And it isn't like Jeter just started playing like
      this. He's been doing it ever since he came to the
      Yankees in '96.

      Look at the 2001 Divsion Series against the A's. Yeah,
      I'm talking about "the play" -- the one where Jeter
      flipped the ball to Jorge Posada at home to get Jeremy
      Giambi. I still remember watching that. I saw Jeter
      going over to the first-base line and I said, "What
      the heck is he doing over there? That can't be right."
      You never see a shortstop playing over there. On a
      play like that, the shortstop is just another
      spectator. Not Jeter. Not with his instincts.

      I know a lot has been made of that one play. I'm using
      it because it's one of the few that everyone talks
      about, and because it represents what I'm trying to
      tell you. If you want to see how the game is supposed
      to be played, go give George Steinbrenner some of your
      money, buy a ticket and watch Jeter.

      I hope my son learns to love baseball in time to see
      Jeter play. If he does and he wants to play the game
      more, then I'm going to teach him to model his game
      after Derek, not after me. And if he does that, maybe
      he can take care of his daddy when he gets a little
      older. That being said, there's still one thing that
      Jeter can't do for the Yankees. He can't pitch.
      Baseball articles you might not like but should read.

      Comment


      • #4
        Originally posted by LouGehrig
        Ever see Gary Carter's statistics?

        How do they compare to Dickey, Cochrane, Berra, Campanella, Hartnett, or Bench?

        HOF membership, by its definition, requires great requirements and even greater limitations on membership.
        Dickey, Cochrane, and Hartnett compiled their numbers in one of best offensive eras ever, while Carter did his in one of the worst offensive eras ever. Despite this disadvantage, Carter has more hits, home runs, and RBI then Dickey, Cochrane, and Hartnett. Plus there are era adjustments in terms of league quality to be made.

        That being said, I put Cochrane and Hartnett ahead of Carter, and Dickey one spot behind because most of Dickey's power came at home (he has the highest percentage of home homeruns ever by someone with at least 200 career homeruns, the split is something like 3-1). That puts Carter in the latter half of my top 10 (9th actually), and I think someone who can claim to be among the 10 best players all-time at his position, certainly belongs in the Hall. If your standars for the hall are only the Benches and Berra's, then the Hall would have maybe 30-40 members. The Hall is meant to be bigger than that, and Carter is certainly within the realm of deservedness (Mazeroski however, is much more debatable).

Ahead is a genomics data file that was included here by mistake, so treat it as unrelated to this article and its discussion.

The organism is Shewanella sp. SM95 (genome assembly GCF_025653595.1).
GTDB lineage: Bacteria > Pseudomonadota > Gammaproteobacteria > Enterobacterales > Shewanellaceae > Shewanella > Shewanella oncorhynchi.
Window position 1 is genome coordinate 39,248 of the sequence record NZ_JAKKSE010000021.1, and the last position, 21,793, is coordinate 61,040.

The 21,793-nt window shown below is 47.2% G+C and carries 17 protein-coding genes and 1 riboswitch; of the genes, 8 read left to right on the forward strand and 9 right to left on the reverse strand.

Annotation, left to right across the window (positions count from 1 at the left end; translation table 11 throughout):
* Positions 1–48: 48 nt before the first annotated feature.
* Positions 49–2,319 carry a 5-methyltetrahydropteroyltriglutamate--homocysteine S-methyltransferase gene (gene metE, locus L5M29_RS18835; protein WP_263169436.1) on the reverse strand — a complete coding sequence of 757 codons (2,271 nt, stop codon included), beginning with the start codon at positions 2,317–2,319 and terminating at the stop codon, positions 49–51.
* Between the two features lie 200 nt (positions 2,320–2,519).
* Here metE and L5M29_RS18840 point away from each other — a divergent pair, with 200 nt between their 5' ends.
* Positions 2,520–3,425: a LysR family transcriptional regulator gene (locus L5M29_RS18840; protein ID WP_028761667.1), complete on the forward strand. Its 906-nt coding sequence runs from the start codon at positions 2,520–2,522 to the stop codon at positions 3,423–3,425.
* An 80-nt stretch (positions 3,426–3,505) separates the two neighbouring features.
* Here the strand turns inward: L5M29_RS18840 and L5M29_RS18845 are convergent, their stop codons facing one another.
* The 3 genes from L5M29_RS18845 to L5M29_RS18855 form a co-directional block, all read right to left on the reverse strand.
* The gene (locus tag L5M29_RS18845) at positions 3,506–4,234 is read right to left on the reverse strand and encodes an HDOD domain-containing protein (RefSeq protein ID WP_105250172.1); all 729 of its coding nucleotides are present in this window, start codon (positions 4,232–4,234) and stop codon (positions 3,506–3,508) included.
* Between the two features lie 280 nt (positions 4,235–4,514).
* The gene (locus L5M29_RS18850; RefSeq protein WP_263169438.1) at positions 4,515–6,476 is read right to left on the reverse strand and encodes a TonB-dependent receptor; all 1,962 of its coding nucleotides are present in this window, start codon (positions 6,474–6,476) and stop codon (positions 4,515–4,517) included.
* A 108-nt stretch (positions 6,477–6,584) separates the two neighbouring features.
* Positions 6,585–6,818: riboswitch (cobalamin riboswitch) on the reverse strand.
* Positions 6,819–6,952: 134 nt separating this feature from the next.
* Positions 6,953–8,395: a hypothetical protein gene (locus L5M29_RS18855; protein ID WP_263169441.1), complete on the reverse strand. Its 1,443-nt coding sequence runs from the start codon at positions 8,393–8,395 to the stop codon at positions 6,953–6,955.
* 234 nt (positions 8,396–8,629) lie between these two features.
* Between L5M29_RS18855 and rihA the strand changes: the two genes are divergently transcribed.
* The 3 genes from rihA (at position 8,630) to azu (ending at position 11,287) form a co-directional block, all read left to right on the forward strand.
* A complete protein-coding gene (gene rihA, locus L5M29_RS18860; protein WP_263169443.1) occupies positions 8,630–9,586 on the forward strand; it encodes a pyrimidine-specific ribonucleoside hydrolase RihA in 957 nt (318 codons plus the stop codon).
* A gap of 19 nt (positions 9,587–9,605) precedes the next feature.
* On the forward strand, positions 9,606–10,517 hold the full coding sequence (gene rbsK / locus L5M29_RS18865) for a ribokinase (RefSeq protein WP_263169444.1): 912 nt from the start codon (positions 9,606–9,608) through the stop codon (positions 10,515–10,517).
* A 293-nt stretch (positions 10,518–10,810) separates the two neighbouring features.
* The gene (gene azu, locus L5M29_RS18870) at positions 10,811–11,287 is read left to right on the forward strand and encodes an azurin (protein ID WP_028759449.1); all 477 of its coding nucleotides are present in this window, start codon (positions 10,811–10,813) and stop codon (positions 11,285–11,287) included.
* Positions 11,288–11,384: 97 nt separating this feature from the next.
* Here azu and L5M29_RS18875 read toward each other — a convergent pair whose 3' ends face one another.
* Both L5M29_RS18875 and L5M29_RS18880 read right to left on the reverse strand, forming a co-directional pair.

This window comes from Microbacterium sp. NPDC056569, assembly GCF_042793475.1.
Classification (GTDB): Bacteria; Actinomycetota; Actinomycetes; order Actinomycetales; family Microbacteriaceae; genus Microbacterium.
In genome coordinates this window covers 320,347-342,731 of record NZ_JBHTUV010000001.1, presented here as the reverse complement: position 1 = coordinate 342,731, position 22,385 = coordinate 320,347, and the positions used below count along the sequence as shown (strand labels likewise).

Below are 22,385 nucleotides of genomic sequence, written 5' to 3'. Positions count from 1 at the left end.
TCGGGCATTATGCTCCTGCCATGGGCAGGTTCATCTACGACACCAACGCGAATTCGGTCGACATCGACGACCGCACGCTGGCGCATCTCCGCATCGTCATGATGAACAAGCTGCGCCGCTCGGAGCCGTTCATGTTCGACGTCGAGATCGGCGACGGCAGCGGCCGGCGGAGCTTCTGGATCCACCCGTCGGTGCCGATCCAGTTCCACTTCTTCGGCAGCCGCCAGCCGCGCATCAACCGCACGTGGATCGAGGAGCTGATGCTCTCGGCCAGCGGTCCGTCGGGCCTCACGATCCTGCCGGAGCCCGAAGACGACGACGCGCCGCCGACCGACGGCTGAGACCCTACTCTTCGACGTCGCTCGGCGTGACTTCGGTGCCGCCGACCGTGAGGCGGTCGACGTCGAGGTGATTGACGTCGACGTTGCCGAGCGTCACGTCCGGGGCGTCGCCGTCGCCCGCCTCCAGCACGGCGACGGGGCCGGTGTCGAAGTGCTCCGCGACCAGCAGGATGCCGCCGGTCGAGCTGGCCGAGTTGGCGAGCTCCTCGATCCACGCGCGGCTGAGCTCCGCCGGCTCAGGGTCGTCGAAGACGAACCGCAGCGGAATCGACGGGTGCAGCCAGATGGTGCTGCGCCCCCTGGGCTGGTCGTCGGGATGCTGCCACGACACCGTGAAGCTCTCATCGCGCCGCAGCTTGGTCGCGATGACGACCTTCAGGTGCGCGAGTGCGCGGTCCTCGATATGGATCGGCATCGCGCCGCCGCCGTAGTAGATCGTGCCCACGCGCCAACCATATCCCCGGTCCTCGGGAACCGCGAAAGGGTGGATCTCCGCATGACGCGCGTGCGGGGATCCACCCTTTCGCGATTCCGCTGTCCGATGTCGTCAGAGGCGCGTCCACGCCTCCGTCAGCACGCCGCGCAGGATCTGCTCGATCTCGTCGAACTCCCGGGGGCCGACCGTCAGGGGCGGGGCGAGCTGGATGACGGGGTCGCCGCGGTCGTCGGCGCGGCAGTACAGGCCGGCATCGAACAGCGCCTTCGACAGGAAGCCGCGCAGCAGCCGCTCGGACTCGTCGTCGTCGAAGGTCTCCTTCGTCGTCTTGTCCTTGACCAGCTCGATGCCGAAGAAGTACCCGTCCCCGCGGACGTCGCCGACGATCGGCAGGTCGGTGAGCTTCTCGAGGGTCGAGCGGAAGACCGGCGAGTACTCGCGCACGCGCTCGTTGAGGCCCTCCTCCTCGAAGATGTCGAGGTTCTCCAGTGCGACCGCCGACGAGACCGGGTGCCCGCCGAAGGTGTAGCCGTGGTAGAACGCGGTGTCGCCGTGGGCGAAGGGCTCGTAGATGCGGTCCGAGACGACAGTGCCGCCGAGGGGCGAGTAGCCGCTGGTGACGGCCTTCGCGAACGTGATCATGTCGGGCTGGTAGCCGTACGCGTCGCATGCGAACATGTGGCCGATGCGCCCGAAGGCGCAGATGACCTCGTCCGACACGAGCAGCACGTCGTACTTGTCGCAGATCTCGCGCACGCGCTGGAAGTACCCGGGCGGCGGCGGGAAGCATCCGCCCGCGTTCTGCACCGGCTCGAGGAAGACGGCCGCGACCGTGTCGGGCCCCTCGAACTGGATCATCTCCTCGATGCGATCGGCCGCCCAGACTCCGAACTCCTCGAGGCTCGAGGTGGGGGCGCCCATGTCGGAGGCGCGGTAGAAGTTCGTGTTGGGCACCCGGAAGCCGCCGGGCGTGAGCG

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        • #5
          When Jeter made 'the play' that caught Jeremy Giambi doing the 'Two-Step' instead of coming in hard at home was my 'ah-hah- moment on the greatness of Jeter. I don't get the chance to watch him day in and day out but that single play stands out in my mind as something very special. Few in the ballpark or at home on the Barca-Lounger expected him to be there to do that. Yet he did it. It was a combination of athletism and heads up play that defines a special player.
          Johnny
          Delusion, Life's Coping Mechanism

          Comment


          • #6
            Originally posted by LouGehrig
            How can anyone claim that a .260 hitter is a Hall of Famer (unless he is a pitcher). The only defensive player who can prevent enough runs to get into the HOF with a .260 lifetime batting average would have to be a pitcher.
            So you have a new nick, ElHalo?
            So Reggie Jackson & Killebrew aren't good enough?
            The guy on the blog thinks Koufax is the best pitcher ever
            Mythical SF Chronicle scouting report: "That Jeff runs like a deer. Unfortunately, he also hits AND throws like one." I am Venus DeMilo - NO ARM! I can play like a big leaguer, I can field like Luzinski, run like Lombardi. The secret to managing is keeping the ones who hate you away from the undecided ones. I am a triumph of quantity over quality. I'm almost useful, every village needs an idiot.